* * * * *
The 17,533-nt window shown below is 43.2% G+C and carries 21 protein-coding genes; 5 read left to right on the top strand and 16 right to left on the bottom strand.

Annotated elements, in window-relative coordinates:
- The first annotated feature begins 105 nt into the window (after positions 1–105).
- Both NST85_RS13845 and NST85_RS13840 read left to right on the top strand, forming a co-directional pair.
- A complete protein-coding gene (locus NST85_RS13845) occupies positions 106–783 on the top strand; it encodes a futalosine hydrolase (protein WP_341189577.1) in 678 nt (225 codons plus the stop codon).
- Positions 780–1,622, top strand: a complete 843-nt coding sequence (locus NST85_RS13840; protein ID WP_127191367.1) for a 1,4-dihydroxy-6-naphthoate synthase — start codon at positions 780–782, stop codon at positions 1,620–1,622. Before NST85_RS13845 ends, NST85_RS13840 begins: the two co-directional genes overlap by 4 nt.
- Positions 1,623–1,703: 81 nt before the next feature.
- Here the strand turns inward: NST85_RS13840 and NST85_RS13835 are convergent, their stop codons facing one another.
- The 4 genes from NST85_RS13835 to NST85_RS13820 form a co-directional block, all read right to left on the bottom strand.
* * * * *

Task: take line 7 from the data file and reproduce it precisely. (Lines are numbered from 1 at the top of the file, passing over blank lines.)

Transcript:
- Positions 1,623–1,703: 81 nt before the next feature.